The Role of Tailocins in Control of Plant Disease
–Talia Backman, Talia Karasov
I am currently a PhD candidate in Talia Karasov’s lab. My long-term goal is to determine the environmental and genetic factors that influence the spread of plant pathogens. In my PhD research, I focus on the impact of the viruses of bacteria on the plant-associated microbiome. My objective is to determine the impact of viruses on bacterial plant pathogens and plant health in wild plant populations.
Microbial pathogens are estimated to cause 30% in food crop production. My long-term goal is to determine the environmental and genetic factors that influence the spread of plant pathogens. I focus on the impact of tailocins, evolved and domesticated prophages used by bacteria as weapons against phylogenetically closely related bacterial strains. Tailocins can be manipulated to suppress bacterial plant pathogens in lab settings, but whether they play a central role in plant disease control in natural settings is not known. My objective is to determine the impact of tailocins on bacterial plant pathogens and plant health in wild plant populations. I hypothesize that specialist tailocins will increase bacterial community diversity within the above-ground foliage of plants and limit the abundance of bacterial pathogens. Increasing diversity in the plant phyllosphere is associated with improved plant health, therefore I also hypothesize that tailocins will improve plant health through control of pathogen proliferation.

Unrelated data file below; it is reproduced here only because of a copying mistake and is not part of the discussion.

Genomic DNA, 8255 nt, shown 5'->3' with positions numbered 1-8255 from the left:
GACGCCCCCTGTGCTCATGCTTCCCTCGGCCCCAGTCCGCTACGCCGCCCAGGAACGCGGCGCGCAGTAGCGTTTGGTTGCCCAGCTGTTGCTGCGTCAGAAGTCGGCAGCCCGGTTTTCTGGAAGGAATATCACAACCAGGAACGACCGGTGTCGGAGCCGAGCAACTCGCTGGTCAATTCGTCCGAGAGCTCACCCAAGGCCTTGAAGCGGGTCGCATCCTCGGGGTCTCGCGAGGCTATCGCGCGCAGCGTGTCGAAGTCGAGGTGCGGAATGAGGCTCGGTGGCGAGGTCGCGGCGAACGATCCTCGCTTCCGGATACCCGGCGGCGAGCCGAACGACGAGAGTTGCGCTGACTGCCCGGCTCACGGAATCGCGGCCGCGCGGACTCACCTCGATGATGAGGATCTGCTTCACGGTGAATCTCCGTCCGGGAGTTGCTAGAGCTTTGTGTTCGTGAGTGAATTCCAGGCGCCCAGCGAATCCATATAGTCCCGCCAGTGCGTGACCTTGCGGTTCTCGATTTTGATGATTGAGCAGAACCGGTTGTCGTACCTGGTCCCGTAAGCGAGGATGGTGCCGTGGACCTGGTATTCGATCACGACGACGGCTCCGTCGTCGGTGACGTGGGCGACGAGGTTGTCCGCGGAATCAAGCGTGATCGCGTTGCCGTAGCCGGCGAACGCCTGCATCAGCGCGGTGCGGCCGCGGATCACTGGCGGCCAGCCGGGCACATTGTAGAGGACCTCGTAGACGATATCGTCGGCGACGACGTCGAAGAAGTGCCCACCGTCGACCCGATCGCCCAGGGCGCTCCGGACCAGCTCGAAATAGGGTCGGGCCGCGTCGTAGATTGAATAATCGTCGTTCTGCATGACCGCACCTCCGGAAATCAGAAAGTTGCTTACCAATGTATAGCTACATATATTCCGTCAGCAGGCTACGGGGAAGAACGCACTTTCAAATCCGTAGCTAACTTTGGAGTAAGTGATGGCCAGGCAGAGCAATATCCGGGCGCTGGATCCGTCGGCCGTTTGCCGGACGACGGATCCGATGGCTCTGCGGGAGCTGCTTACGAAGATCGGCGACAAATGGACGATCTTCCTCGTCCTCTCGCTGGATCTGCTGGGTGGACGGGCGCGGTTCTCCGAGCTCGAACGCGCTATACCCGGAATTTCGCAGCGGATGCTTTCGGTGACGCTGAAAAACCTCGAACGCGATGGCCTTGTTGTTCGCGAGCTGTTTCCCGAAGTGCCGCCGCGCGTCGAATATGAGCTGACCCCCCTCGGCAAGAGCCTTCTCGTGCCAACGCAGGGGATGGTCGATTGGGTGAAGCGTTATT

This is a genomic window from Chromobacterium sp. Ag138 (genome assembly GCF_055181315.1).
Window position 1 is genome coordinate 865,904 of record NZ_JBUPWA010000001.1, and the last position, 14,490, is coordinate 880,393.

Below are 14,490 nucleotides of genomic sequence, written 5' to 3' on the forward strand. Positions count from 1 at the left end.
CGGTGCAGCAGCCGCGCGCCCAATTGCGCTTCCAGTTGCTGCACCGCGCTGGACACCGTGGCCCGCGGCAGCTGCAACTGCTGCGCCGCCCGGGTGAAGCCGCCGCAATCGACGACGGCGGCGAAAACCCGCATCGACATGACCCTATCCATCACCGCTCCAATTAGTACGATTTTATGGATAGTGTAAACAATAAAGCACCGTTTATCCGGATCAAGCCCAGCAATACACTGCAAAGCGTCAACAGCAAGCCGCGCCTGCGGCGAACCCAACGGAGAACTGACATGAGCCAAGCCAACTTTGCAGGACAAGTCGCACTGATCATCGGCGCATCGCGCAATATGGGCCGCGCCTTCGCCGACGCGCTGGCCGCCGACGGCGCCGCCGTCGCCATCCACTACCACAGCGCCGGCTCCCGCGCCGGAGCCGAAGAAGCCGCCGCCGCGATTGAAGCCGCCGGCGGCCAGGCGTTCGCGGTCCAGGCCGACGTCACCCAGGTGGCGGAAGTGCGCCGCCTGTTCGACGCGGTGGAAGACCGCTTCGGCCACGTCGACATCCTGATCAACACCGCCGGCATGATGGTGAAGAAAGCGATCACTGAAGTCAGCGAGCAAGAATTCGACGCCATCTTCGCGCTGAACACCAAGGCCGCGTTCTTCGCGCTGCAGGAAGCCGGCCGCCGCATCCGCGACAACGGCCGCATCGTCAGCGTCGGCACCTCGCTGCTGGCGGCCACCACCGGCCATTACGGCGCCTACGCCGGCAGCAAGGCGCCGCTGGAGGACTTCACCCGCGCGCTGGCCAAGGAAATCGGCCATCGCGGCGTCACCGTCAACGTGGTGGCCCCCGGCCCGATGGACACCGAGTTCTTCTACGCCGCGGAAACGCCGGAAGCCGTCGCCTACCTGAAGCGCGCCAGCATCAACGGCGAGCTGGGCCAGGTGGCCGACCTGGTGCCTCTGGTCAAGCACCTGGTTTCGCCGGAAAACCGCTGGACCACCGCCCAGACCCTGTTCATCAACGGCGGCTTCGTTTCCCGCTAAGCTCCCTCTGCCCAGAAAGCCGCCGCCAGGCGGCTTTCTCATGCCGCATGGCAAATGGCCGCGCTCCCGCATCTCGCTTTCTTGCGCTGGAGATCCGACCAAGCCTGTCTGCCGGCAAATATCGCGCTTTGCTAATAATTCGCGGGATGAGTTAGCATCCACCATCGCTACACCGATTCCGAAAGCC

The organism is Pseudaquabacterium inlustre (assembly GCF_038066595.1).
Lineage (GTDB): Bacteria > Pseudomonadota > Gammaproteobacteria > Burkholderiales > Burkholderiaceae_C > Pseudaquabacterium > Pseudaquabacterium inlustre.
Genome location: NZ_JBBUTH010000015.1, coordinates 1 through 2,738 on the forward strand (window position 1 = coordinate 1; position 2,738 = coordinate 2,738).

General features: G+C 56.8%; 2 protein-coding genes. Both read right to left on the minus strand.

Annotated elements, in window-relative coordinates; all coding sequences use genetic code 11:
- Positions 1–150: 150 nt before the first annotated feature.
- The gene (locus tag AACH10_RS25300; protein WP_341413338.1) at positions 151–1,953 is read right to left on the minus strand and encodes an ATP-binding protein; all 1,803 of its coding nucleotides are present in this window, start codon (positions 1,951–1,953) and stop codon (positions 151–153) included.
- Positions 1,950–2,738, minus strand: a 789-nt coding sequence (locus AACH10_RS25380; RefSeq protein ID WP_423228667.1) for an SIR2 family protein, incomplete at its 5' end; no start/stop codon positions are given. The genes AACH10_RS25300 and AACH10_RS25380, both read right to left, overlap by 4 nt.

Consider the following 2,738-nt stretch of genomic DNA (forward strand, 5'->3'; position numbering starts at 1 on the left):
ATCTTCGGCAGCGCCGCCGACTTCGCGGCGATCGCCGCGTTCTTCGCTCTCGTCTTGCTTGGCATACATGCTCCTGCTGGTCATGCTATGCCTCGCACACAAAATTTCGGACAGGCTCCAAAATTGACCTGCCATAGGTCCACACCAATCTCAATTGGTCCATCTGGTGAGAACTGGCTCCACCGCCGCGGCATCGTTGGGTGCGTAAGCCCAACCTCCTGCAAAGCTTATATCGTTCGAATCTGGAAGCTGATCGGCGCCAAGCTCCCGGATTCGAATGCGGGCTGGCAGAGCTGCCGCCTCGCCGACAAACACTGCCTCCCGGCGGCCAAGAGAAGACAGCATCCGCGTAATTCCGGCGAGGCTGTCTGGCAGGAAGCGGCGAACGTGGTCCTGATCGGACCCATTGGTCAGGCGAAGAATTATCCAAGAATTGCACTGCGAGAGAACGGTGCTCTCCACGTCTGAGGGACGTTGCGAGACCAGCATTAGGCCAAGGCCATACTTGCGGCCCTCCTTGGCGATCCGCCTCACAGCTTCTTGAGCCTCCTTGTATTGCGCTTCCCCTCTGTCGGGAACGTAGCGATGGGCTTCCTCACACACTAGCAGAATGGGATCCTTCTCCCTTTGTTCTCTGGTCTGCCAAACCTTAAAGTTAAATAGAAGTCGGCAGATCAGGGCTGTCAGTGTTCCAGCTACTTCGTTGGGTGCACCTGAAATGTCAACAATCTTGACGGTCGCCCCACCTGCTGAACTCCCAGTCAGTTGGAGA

Bacterial pathogens are estimated to cause annual losses of up to 30% in food crop production. The tools that scientists use to control these pathogens are decreasing in effectiveness, making a need for new tools. An idea rising in interest for biocontrol of these pathogens is using viruses which only infect bacteria to control unwanted bacterial pathogens. My research focuses on whether or not natural populations of plant pathogens are being influenced by viruses and whether or not these viruses are aiding in pathogen control.